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Dealing with disaster

Kim Quillen, Times-Picayune

Kim Quillen, Times-Picayune


Dealing with disaster is an understatement for the staff of The Times-Picayune. Business editor Kim Quillen, who spends much of her time answering readers’ post-Katrina questions, fielding five questions from us a couple of years after the floods.

1. Two years after Hurricane Katrina, does that calamity have a lingering effect?

Katrina continues to shape our coverage. Because the storm had major implications for some of our key industries, most of the stories we write today still deal in some way with the aftermath of the storm and the rebuilding effort. Our tourism industry, for example, was crippled by the storm. And our port is struggling to reverse a decline in cargo that was only made worse by Katrina. The local energy sector, meanwhile, is dealing with soaring insurance premiums and new standards implemented by the federal government in Katrina’s wake. Many of our key industries are still grappling with storm-related issues, and our coverage reflects that.

The size of our section is smaller than it was before Katrina. We significantly reduced the size of our stock listings immediately after the storm. The downsizing of our stock listing became permanent, and the overall size of our section shrank as a result.

2. Does your online business coverage now play a larger role than it did pre-Katrina? Has this changed how you report stories?

Immediately after Katrina, with many of our readers evacuated beyond the reaches of our circulation, The Times-Picayune became much more aggressive about posting news online. Our emphasis on online news posts continues today, not just because of the storm, but because the immediacy helps us stay competitive in what is becoming a 24-hour news cycle.

Our growing online presence has not necessarily changed how we report stories, but it’s changed the timing with which we deliver them. As soon as they’ve nailed their stories down, reporters are now posting the news online in updates that are often just a couple of paragraphs long. They then write a full-length version for publication in the next day’s paper. We’ve made a special effort to get news that breaks early in the day — like earnings reports — online quickly.

3. What are some of the most popular business beats in New Orleans today?

Insurance has become a major business beat post-Katrina because many of our readers are still working through their storm damage claims. In fact insurance, something we wrote about only occasionally before Katrina, is now a full-time beat. News on other business beats has been greatly impacted by the storm as well. Our beats cover tourism and gaming, the local port, real estate, energy and banking.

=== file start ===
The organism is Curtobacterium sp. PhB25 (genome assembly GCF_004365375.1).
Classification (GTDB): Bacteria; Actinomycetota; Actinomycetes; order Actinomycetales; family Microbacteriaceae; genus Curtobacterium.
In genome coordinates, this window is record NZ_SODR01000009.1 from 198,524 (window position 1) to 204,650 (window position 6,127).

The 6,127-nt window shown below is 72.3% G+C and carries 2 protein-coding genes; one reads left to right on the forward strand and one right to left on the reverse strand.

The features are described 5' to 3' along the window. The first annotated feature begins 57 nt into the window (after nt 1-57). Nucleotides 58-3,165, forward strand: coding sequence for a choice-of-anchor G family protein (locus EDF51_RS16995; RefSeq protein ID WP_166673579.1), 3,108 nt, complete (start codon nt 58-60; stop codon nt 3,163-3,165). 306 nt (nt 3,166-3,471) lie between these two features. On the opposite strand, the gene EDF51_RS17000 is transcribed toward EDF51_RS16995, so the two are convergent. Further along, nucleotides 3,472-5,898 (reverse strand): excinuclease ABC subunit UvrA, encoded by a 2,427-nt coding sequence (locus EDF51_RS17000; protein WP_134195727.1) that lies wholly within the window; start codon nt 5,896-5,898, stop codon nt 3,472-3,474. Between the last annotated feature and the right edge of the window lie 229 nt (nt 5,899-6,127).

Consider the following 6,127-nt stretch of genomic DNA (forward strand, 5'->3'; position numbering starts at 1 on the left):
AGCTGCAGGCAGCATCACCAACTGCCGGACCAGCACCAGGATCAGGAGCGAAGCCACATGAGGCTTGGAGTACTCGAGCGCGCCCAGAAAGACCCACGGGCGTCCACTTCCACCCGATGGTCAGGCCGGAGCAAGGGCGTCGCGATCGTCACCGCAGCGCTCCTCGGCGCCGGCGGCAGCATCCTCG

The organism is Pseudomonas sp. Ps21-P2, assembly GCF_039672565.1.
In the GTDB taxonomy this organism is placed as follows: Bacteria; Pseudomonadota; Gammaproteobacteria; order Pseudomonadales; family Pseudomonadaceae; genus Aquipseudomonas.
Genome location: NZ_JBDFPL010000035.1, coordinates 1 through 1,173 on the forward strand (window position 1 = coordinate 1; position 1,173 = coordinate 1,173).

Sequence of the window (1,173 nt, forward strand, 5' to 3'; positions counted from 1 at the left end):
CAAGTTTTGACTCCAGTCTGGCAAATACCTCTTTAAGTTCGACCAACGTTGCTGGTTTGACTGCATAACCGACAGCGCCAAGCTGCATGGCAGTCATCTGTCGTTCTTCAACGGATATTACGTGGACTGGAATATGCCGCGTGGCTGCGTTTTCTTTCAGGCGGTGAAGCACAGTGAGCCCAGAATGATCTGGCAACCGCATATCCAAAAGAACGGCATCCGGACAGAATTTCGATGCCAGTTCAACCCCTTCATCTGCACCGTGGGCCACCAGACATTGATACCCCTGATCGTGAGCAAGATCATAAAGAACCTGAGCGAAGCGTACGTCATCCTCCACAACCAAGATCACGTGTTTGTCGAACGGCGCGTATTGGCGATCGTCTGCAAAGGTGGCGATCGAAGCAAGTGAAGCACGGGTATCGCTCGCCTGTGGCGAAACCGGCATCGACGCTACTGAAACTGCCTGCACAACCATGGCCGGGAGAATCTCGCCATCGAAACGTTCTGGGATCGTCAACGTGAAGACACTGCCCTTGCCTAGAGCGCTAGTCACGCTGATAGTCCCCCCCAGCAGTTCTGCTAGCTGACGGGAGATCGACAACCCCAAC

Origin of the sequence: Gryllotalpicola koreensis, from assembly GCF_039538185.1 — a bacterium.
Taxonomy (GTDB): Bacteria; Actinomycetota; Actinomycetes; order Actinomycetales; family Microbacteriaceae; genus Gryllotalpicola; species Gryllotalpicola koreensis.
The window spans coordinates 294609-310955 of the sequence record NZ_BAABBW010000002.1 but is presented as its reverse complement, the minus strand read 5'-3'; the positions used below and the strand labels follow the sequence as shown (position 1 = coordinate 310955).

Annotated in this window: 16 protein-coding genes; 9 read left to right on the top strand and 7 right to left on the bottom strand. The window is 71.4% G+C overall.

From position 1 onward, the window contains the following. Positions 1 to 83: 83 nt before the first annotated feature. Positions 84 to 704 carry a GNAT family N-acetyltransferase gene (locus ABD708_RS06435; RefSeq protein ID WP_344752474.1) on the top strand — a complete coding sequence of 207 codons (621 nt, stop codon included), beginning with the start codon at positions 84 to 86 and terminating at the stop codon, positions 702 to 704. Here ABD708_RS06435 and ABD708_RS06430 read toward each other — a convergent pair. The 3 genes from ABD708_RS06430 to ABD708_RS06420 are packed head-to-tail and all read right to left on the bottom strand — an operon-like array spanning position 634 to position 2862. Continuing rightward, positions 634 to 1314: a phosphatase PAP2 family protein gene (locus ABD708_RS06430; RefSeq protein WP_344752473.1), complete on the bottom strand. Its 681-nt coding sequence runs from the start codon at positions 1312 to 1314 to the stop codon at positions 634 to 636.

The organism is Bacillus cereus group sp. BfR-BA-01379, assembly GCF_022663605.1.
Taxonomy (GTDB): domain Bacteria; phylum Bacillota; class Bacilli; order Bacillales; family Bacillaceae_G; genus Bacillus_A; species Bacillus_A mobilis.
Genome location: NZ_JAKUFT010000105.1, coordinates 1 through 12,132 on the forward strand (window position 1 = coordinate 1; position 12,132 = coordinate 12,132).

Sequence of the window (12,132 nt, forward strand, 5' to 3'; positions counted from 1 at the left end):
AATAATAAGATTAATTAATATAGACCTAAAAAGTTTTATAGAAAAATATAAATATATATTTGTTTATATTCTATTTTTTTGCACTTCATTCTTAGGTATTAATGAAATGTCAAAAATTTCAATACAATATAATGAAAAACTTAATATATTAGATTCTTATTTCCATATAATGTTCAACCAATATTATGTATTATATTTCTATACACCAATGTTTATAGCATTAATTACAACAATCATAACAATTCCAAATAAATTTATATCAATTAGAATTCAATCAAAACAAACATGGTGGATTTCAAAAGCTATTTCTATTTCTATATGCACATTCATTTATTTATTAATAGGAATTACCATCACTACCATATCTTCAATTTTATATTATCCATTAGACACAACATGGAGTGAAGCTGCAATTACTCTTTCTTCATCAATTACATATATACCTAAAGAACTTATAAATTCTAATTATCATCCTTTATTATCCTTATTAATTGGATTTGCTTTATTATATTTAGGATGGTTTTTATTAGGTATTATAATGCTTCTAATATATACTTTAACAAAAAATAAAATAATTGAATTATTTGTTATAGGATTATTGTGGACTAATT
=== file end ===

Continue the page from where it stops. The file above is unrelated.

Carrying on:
4. What are the biggest challenges your business section faces?

Without a doubt, our biggest challenge is juggling staff resources as we try to cover the aftermath of a major hurricane. We are in a very rich news environment, and there are almost more stories than we can currently chase.

We’re trying to hit as many of them as we can while still setting aside time for reporters to delve into the bigger — and more time-consuming — project-type stories that can run in our Sunday section or on A-1.

5. Has economic coverage taken on more importance now? Do you cover the local economy differently?

Hurricane Katrina has both focused our economic coverage and established a benchmark against which we measure progress. In terms of focus, we’ve placed greater emphasis on stories that are emblematic of the health and direction of the local economy. Over the past year, we’ve done trend stories on everything from Easter candy sales to business tax payments and bank deposits. With each of those stories, we’ve asked the same basic question: What does this trend signal about the comeback of the local economy?

In terms of benchmarking, we now use Katrina as an economic measuring point. In our reports, we now look at how the economy is doing presently compared to where it was pre-Katrina. We also look at how the economy has progressed after hitting a low point during the month after the storm.

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